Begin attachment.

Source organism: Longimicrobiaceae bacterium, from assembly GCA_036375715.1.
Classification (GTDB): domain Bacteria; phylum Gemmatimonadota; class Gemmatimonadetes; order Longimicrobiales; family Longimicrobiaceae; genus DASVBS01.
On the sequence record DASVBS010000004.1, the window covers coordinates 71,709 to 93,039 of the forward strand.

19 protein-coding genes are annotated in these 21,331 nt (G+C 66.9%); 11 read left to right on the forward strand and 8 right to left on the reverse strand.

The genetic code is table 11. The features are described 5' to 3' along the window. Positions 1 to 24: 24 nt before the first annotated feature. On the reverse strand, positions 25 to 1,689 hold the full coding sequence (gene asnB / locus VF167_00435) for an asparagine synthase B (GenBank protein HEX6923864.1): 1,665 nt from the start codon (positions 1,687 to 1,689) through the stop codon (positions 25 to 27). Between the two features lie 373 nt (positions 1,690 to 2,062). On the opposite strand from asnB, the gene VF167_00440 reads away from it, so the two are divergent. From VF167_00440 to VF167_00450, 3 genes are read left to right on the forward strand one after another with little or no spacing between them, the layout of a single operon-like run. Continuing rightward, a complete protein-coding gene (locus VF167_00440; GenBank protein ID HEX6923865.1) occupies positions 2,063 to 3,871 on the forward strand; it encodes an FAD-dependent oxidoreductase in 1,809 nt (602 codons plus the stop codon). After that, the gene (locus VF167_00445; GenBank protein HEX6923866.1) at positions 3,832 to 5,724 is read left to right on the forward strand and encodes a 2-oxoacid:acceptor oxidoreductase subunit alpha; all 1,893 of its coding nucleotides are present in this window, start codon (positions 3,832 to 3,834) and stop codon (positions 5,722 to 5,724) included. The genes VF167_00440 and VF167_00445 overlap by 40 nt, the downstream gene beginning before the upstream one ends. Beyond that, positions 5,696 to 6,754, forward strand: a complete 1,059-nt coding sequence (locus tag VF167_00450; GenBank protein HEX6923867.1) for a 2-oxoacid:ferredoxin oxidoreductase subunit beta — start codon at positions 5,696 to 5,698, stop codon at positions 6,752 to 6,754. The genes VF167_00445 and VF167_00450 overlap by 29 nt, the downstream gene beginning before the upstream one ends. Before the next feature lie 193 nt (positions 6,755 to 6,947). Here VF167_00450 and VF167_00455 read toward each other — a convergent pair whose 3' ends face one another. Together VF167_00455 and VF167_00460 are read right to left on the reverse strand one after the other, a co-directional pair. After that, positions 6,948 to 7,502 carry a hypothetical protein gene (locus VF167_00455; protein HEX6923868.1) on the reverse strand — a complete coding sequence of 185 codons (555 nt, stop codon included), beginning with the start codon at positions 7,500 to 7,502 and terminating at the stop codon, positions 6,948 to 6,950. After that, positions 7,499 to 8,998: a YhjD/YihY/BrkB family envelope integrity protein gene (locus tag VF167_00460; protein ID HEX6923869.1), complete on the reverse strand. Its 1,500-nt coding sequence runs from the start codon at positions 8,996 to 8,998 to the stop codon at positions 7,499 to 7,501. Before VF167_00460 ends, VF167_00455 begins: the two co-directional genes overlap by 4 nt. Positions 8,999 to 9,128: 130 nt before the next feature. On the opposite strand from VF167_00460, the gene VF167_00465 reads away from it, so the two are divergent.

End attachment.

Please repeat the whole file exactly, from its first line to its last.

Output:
Source organism: Longimicrobiaceae bacterium, from assembly GCA_036375715.1.
Classification (GTDB): domain Bacteria; phylum Gemmatimonadota; class Gemmatimonadetes; order Longimicrobiales; family Longimicrobiaceae; genus DASVBS01.
On the sequence record DASVBS010000004.1, the window covers coordinates 71,709 to 93,039 of the forward strand.

19 protein-coding genes are annotated in these 21,331 nt (G+C 66.9%); 11 read left to right on the forward strand and 8 right to left on the reverse strand.

The genetic code is table 11. The features are described 5' to 3' along the window. Positions 1 to 24: 24 nt before the first annotated feature. On the reverse strand, positions 25 to 1,689 hold the full coding sequence (gene asnB / locus VF167_00435) for an asparagine synthase B (GenBank protein HEX6923864.1): 1,665 nt from the start codon (positions 1,687 to 1,689) through the stop codon (positions 25 to 27). Between the two features lie 373 nt (positions 1,690 to 2,062). On the opposite strand from asnB, the gene VF167_00440 reads away from it, so the two are divergent. From VF167_00440 to VF167_00450, 3 genes are read left to right on the forward strand one after another with little or no spacing between them, the layout of a single operon-like run. Continuing rightward, a complete protein-coding gene (locus VF167_00440; GenBank protein ID HEX6923865.1) occupies positions 2,063 to 3,871 on the forward strand; it encodes an FAD-dependent oxidoreductase in 1,809 nt (602 codons plus the stop codon). After that, the gene (locus VF167_00445; GenBank protein HEX6923866.1) at positions 3,832 to 5,724 is read left to right on the forward strand and encodes a 2-oxoacid:acceptor oxidoreductase subunit alpha; all 1,893 of its coding nucleotides are present in this window, start codon (positions 3,832 to 3,834) and stop codon (positions 5,722 to 5,724) included. The genes VF167_00440 and VF167_00445 overlap by 40 nt, the downstream gene beginning before the upstream one ends. Beyond that, positions 5,696 to 6,754, forward strand: a complete 1,059-nt coding sequence (locus tag VF167_00450; GenBank protein HEX6923867.1) for a 2-oxoacid:ferredoxin oxidoreductase subunit beta — start codon at positions 5,696 to 5,698, stop codon at positions 6,752 to 6,754. The genes VF167_00445 and VF167_00450 overlap by 29 nt, the downstream gene beginning before the upstream one ends. Before the next feature lie 193 nt (positions 6,755 to 6,947). Here VF167_00450 and VF167_00455 read toward each other — a convergent pair whose 3' ends face one another. Together VF167_00455 and VF167_00460 are read right to left on the reverse strand one after the other, a co-directional pair. After that, positions 6,948 to 7,502 carry a hypothetical protein gene (locus VF167_00455; protein HEX6923868.1) on the reverse strand — a complete coding sequence of 185 codons (555 nt, stop codon included), beginning with the start codon at positions 7,500 to 7,502 and terminating at the stop codon, positions 6,948 to 6,950. After that, positions 7,499 to 8,998: a YhjD/YihY/BrkB family envelope integrity protein gene (locus tag VF167_00460; protein ID HEX6923869.1), complete on the reverse strand. Its 1,500-nt coding sequence runs from the start codon at positions 8,996 to 8,998 to the stop codon at positions 7,499 to 7,501. Before VF167_00460 ends, VF167_00455 begins: the two co-directional genes overlap by 4 nt. Positions 8,999 to 9,128: 130 nt before the next feature. On the opposite strand from VF167_00460, the gene VF167_00465 reads away from it, so the two are divergent.